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TRANSIT TCRP REPORT 71 COOPERATIVE RESEARCH PROGRAM Sponsored by the Federal Transit Administration Track-Related Research Volume 5: Flange Climb Derailment Criteria and Wheel/Rail Profile Management and Maintenance Guidelines for Transit Operations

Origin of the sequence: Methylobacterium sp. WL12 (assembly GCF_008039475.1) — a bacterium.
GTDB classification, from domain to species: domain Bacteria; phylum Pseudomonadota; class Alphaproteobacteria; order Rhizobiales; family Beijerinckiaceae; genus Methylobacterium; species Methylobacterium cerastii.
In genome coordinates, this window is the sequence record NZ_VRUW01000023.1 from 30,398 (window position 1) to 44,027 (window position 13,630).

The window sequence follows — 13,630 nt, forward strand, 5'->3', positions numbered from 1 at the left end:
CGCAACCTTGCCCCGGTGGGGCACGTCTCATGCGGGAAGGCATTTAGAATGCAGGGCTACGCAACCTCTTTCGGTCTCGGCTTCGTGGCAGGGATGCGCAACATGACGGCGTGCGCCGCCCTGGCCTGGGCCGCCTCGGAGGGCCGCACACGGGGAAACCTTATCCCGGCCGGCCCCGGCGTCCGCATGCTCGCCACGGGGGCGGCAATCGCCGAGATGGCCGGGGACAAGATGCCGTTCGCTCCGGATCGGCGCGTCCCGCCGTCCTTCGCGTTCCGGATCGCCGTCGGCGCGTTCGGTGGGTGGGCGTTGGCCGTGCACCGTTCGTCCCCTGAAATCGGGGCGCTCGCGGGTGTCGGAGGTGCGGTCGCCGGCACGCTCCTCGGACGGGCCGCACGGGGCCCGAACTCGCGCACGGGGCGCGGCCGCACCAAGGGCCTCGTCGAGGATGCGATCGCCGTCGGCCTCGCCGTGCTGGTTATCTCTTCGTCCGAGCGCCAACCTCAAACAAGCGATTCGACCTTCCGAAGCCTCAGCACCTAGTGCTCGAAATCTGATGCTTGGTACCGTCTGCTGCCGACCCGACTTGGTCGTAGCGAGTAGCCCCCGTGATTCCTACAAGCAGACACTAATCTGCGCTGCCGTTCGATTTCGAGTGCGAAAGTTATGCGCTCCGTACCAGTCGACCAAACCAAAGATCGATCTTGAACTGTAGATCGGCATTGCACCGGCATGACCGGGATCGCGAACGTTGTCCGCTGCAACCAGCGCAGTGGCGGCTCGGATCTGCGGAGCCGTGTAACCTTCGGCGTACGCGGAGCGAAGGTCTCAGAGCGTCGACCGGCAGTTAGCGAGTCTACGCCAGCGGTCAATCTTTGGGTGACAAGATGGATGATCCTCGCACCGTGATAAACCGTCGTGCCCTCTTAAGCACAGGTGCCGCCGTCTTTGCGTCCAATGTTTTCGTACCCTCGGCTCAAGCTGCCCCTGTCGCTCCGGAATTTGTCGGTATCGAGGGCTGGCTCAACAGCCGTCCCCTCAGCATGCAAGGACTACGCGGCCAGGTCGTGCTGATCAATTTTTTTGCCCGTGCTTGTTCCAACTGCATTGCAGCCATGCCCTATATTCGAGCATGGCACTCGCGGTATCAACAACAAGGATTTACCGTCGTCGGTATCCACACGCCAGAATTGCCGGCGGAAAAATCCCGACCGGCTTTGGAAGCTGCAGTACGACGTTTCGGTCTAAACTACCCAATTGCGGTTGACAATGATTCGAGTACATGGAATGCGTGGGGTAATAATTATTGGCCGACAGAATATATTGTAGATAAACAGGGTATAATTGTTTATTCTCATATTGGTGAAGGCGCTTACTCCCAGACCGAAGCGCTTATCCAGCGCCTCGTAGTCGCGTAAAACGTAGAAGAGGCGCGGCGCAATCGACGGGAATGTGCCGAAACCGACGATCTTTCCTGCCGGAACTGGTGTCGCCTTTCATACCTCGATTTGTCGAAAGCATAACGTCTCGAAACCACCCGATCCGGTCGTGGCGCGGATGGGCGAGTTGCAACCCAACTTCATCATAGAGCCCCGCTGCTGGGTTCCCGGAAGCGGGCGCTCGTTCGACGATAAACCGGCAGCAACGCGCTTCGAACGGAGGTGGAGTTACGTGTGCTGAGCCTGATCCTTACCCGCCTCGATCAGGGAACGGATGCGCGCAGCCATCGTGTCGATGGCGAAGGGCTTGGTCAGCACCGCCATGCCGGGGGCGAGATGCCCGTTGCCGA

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TCRP OVERSIGHT AND PROJECT TRANSPORTATION RESEARCH BOARD EXECUTIVE COMMITTEE 2005 (Membership as of March 2005) SELECTION COMMITTEE (as of February 2005) OFFICERS CHAIR Chair: Joseph H. Boardman, Commissioner, New York State DOT SHARON GREENE Vice Chair: Michael D. Meyer, Professor, School of Civil and Environmental Engineering, Sharon Greene & Associates Georgia Institute of Technology Executive Director: Robert E. Skinner, Jr., Transportation Research Board MEMBERS LINDA J. BOHLINGER MEMBERS HNTB Corp. ROBERT I. BROWNSTEIN MICHAEL W. BEHRENS, Executive Director, Texas DOT Parsons Brinckerhoff Quade & Douglas, Inc. LARRY L. BROWN, SR., Executive Director, Mississippi DOT PETER CANNITO DEBORAH H. BUTLER, Vice Pres., Customer Service, Norfolk Southern Corporation and Subsidiaries, Metropolitan Transit Authority--Metro North Atlanta, GA Railroad ANNE P. CANBY, President, Surface Transportation Policy Project, Washington, DC GREGORY COOK JOHN L. CRAIG, Director, Nebraska Department of Roads Ann Arbor Transportation Authority DOUGLAS G. DUNCAN, President and CEO, FedEx Freight, Memphis, TN JENNIFER L. DORN NICHOLAS J. GARBER, Professor of Civil Engineering, University of Virginia, Charlottesville FTA ANGELA GITTENS, Consultant, Miami, FL NATHANIEL P. FORD GENEVIEVE GIULIANO, Director, Metrans Transportation Center, and Professor, School of Policy, Metropolitan Atlanta RTA Planning, and Development, USC, Los Angeles RONALD L. FREELAND Parsons Transportation Group BERNARD S. GROSECLOSE, JR., President and CEO, South Carolina State Ports Authority FRED M. GILLIAM SUSAN HANSON, Landry University Professor of Geography, Graduate School of Geography, Clark University Capital Metropolitan Transportation Authority JAMES R. HERTWIG, President, CSX Intermodal, Jacksonville, FL KIM R. GREEN GLORIA J. JEFF, Director, Michigan DOT GFI GENFARE ADIB K. KANAFANI, Cahill Professor of Civil Engineering, University of California, Berkeley JILL A. HOUGH HERBERT S. LEVINSON, Principal, Herbert S. Levinson Transportation Consultant, New Haven, CT North Dakota State University SUE MCNEIL, Director and Professor, Urban Transportation Center, University of Illinois, Chicago JOHN INGLISH MICHAEL MORRIS, Director of Transportation, North Central Texas Council of Governments Utah Transit Authority CAROL A. MURRAY, Commissioner, New Hampshire DOT ROBERT H. IRWIN JOHN R. NJORD, Executive Director, Utah DOT British Columbia Transit PHILIP A. SHUCET, Commissioner, Virginia DOT JEANNE W. KRIEG MICHAEL S. TOWNES, President and CEO, Hampton Roads Transit, Hampton, VA Eastern Contra Costa Transit Authority C. MICHAEL WALTON, Ernest H. Cockrell Centennial Chair in Engineering, University of Texas, Austin CELIA G. KUPERSMITH LINDA S. WATSON, Executive Director, LYNX--Central Florida Regional Transportation Authority Golden Gate Bridge, Highway and Transportation District EX OFFICIO MEMBERS PAUL J. LARROUSSE National Transit Institute MARION C. BLAKEY, Federal Aviation Administrator, U.S.DOT DAVID A. LEE REBECCA M. BREWSTER, President and COO, American Transportation Research Institute, Smyrna, GA Connecticut Transit GEORGE BUGLIARELLO, Chancellor, Polytechnic University, and Foreign Secretary, National Academy CLARENCE W. MARSELLA of Engineering Denver Regional Transportation District THOMAS H. COLLINS (Adm., U.S. Coast Guard), Commandant, U.S. Coast Guard FAYE L. M. MOORE JENNIFER L. DORN, Federal Transit Administrator, U.S.DOT Southeastern Pennsylvania Transportation Authority JAMES J. EBERHARDT, Chief Scientist, Office of FreedomCAR and Vehicle Technologies, MICHAEL H. MULHERN U.S. Department of Energy Massachusetts Bay Transportation Authority STACEY L. GERARD, Acting Deputy Administrator, Pipeline and Hazardous Materials Safety Administration, STEPHANIE L. PINSON U.S.DOT Gilbert Tweed Associates, Inc. EDWARD R. HAMBERGER, President and CEO, Association of American Railroads ROBERT H. PRINCE, JR. JOHN C. HORSLEY, Exec. Dir., American Association of State Highway and Transportation Officials DMJM+Harris ROBERT D. JAMISON, Acting Administrator, Federal Railroad Administration, U.S. DOT JEFFREY M. ROSENBERG EDWARD JOHNSON, Director, Applied Science Directorate, National Aeronautics and Space Administration Amalgamated Transit Union RICK KOWALEWSKI, Deputy Director, Bureau of Transportation Statistics, U.S.DOT BEVERLY SCOTT WILLIAM W. MILLAR, President, American Public Transportation Association Sacramento Regional Transit District MARY E. PETERS, Federal Highway Administrator, U.S.DOT PAUL P. SKOUTELAS ERIC C. PETERSON, Deputy Administrator, Research and Innovative Technology Administration, U.S.DOT Port Authority of Allegheny County SUZANNE RUDZINSKI, Director, Transportation and Regional Programs, U.S. EPA KATHRYN D. WATERS JEFFREY W. RUNGE, National Highway Traffic Safety Administrator, U.S.DOT Dallas Area Rapid Transit ANNETTE M. SANDBERG, Federal Motor Carrier Safety Administrator, U.S.DOT EX OFFICIO MEMBERS WILLIAM G. SCHUBERT, Maritime Administrator, U.S.DOT WILLIAM W. MILLAR JEFFREY N. SHANE, Under Secretary for Policy, U.S.DOT APTA CARL A. STROCK (Maj. Gen., U.S. Army), Chief of Engineers and Commanding General, U.S. Army Corps ROBERT E. SKINNER, JR. of Engineers TRB JOHN C. HORSLEY TRANSIT COOPERATIVE RESEARCH PROGRAM AASHTO MARY E. PETERS Transportation Research Board Executive Committee Subcommittee for TCRP FHWA JOSEPH H. BOARDMAN, New York State DOT (Chair) JENNIFER L. DORN, Federal Transit Administration, U.S.DOT TDC EXECUTIVE DIRECTOR MICHAEL D. MEYER, Georgia Institute of Technology LOUIS SANDERS APTA WILLIAM W. MILLAR, American Public Transportation Association ROBERT E. SKINNER, JR., Transportation Research Board SECRETARY MICHAEL S. TOWNES, Hampton Roads Transit, Hampton, VA ROBERT J. REILLY C. MICHAEL WALTON, University of Texas, Austin TRB LINDA S. WATSON, LYNX--Central Florida Regional Transportation Authority